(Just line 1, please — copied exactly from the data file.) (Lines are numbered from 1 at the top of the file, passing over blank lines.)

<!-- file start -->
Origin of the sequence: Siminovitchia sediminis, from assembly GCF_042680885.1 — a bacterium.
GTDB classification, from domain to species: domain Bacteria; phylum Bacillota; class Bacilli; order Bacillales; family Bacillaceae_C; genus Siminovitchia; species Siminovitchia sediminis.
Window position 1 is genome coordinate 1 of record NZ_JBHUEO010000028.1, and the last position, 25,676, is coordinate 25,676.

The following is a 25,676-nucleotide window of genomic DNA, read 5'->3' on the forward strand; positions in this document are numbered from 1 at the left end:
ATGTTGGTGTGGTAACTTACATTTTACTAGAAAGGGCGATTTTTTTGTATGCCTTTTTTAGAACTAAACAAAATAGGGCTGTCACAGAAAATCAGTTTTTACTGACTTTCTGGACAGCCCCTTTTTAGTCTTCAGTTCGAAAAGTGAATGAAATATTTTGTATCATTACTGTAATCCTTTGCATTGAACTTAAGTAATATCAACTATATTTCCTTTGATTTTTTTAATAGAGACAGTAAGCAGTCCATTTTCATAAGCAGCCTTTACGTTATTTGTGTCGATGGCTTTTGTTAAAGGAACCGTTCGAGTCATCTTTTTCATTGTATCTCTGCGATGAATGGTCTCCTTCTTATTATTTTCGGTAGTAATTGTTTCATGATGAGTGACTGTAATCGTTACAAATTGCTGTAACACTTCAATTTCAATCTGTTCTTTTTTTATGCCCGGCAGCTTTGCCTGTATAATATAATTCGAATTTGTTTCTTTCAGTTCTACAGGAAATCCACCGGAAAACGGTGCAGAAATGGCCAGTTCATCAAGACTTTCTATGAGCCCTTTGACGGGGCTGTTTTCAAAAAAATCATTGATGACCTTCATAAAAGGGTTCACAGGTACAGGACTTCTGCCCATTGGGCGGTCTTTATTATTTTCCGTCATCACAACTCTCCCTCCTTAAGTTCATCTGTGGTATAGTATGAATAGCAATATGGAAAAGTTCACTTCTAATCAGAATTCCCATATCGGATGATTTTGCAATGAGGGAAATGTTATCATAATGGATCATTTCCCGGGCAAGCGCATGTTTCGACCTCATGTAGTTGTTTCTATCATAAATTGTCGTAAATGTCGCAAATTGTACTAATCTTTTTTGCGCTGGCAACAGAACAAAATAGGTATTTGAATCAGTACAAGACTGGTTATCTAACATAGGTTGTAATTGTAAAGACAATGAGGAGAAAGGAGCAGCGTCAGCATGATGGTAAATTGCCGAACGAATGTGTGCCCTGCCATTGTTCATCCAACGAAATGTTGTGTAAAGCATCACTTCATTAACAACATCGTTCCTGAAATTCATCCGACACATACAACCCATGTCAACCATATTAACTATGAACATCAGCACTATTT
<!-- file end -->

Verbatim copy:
Origin of the sequence: Siminovitchia sediminis, from assembly GCF_042680885.1 — a bacterium.